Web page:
|Publication number||US4330809 A|
|Application number||US 06/108,585|
|Publication date||May 18, 1982|
|Filing date||Dec 31, 1979|
|Priority date||Dec 31, 1979|
|Publication number||06108585, 108585, US 4330809 A, US 4330809A, US-A-4330809, US4330809 A, US4330809A|
|Inventors||Gerald R. Stanley|
|Original Assignee||Crown International, Inc.|
|Export Citation||BiBTeX, EndNote, RefMan|
|Patent Citations (5), Referenced by (36), Classifications (9), Legal Events (4)|
|External Links: USPTO, USPTO Assignment, Espacenet|
This invention relates to a thermal protection circuit for the die of a transistor and will have among other uses application to the protection of the power-handling output semi-conductors of solid-state amplifiers.
Various circuit designs have been utilized in an attempt to solve the problem of excessive localized heat production in transistors. Such heat production if not neutralized will lead to breakdown and destruction of the transistors. One popular circuit design is the V-I limiter. The V-I limiter suffers from a severe deficiency in that it sacrifices output in order to accommodate a maximum operating temperature which does not occur that often during normal operation of the device.
In this invention the instantaneous applied power to the transistor is determined and is converted into a simulated differential in temperature between the die of the transistor and its heat sink. To this differential in temperature is added the simultaneously determined heat sink temperature, resulting in a sensed die temperature. A control monitors the sensed die temperature during transistor operation and when a predetermined maximum is reached, the applied power to the transistor is reduced. In this manner the output of the transistor is automatically derated only at the obtainment of a prescribed maximum die temperature with the protection circuit normally allowing an unlimited output when the die temperature is below such maximum die temperature.
Accordingly, it is an object of this invention to provide a thermal protection circuit and method thereof which is for a transistor die and which has a reliable performance rating.
Another object of this invention is to provide a thermal protection circuit for the die of a transistor in which the circuit in sensing the die temperature is of highly acceptable accuracy.
Still another object of this invention is to provide a thermal protection circuit for the die of a transistor in which the output of the transistor is unlimited except at a specified maximum operating temperature of the die in which case the output of the transistor is automatically derated.
Still another object of this invention is to provide a thermal protection circuit which is for the die of a transistor and which is of economical construction.
Other objects of this invention will become apparent upon a reading of the following description.
FIG. 1 is a block diagram of the method of this invention.
FIG. 2 is a basic circuit diagram of one embodiment of this invention.
FIG. 3 is a basic circuit diagram of another embodiment of this invention.
The embodiments illustrated are not intended to be exhaustive or to limit the invention to the precise forms disclosed. They are chosen and described in order to best explain the basic principles of the invention and its application and practical use to enable others skilled in the art to utilize the invention.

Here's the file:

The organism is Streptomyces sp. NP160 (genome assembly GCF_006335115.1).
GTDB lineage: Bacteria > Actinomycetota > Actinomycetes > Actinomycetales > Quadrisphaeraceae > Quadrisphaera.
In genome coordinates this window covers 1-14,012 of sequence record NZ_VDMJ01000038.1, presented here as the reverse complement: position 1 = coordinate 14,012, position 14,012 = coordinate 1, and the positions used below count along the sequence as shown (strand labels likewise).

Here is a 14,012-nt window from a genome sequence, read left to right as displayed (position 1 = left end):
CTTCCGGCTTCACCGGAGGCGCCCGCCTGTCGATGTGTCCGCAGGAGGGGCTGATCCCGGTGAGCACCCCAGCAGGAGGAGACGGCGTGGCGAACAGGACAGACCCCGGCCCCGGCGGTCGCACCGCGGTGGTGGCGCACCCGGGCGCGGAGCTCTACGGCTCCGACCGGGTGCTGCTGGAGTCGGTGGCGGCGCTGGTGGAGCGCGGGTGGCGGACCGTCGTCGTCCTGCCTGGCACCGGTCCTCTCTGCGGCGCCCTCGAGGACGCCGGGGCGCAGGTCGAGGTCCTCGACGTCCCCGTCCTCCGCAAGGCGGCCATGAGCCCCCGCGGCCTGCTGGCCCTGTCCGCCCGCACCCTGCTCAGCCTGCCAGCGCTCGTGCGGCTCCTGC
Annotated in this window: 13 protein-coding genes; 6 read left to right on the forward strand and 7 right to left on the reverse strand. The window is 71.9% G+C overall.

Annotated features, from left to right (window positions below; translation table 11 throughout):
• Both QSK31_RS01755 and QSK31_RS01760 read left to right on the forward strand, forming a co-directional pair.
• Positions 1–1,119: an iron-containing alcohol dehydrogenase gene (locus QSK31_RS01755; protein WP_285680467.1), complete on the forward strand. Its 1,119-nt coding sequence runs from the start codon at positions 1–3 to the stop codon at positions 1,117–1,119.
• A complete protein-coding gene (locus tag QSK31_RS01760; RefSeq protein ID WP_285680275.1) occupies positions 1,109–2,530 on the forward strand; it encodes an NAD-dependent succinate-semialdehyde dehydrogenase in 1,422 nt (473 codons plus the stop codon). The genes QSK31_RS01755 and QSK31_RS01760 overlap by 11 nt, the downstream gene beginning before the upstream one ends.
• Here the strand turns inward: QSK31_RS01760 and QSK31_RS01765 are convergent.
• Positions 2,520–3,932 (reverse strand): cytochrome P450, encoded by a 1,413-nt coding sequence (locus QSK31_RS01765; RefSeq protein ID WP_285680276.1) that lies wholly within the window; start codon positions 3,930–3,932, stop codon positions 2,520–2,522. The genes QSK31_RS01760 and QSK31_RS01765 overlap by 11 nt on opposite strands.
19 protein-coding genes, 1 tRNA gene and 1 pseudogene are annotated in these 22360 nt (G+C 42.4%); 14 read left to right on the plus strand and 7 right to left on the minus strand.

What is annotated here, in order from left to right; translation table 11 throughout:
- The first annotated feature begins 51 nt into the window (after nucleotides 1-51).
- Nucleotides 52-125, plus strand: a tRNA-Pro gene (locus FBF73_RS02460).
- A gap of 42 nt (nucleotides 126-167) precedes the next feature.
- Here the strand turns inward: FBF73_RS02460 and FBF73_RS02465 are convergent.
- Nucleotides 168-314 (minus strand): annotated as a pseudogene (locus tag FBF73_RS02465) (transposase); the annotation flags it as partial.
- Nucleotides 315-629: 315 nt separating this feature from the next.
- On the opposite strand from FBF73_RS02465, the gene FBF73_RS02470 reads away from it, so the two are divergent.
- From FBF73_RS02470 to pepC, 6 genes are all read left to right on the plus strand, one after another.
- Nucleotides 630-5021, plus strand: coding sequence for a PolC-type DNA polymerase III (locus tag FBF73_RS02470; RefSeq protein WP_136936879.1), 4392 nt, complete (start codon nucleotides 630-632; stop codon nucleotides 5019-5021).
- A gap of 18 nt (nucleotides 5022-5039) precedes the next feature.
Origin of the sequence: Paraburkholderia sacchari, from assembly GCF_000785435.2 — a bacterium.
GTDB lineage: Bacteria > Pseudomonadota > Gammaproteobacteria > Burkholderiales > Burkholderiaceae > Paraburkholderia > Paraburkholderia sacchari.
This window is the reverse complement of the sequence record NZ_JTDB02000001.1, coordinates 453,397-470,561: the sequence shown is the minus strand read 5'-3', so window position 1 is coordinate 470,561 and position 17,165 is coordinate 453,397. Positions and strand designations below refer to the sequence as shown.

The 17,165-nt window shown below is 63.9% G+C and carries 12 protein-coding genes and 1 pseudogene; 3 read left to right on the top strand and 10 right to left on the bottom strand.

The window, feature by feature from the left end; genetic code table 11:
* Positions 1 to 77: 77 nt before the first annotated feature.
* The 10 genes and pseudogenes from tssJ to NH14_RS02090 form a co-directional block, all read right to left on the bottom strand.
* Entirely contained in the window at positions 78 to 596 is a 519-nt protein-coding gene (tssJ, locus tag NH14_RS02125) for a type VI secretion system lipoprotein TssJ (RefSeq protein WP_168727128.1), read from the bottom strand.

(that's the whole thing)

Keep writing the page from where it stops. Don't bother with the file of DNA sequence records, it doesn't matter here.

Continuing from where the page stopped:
Referring first to FIG. 1, a signal Vt which is representative and proportional to the dissipative applied voltage to a monitored transistor 10 and a signal It which is representative and proportional to the dissipative input current to the transistor are inputs into a multiplier 12. Vt for a bipolar type transistor would be representative of VCE and for a field effect type transistor would be representative of VDS. It would be representative of IC for a bipolar transistor and ID for a field effect transistor. Multiplier 12 multiplies Vt and It to provide a signal proportional to the dissipative applied voltage to transistor 10, illustrated as Vt It. This dissipative applied voltage is received by an analog simulator 14 which through its internal circuitry produces an output Tds which is representative of the simulated difference in temperature between the die of transistor 10 and the heat sink associated with the transistor. A summer 16 sums a signal Ts which is proportional to the temperature of the heat sink associated with transistor 10 and the signal Tds which is representative of the temperature differential between the transistor die and its heat sink to provide a signal Td proportional to a sensed die temperature. This continuously determined but instantaneous sensed die temperature in the form of signal Td is fed to a temperature comparator 18 which is programmed to react at a selected maximum die temperature and produce a responsive signal which when received by input control 20 for transistor 10 causes the controlling input to the transistor to be reduced, thereby inturn reducing the heat generated within the transistor die.
In FIG. 2 a basic thermal protection circuit is shown. Transistor 10 is illustrated as a bipolar transistor having a heat sink 22 in association with it. Heat sink 22 may be any of a variety of forms, such as the chassis upon which the transistor is mounted or an integral part of the transistor itself. Multiplier 12 is of the two-quadrant transconductance type which includes a differential pair of bipolar transistors 26. Resistor 28 connected between the collector of transistor 10 and the common connected emitters of multiplier transistors 26 creates a current proportional to the voltage across the collector-emitter junctions of transistor 10 which powers transistors 26. Resistor 24 connected to the emitter of transistor 10 is current sensing to provide a voltage differential at the bases of transistors 26.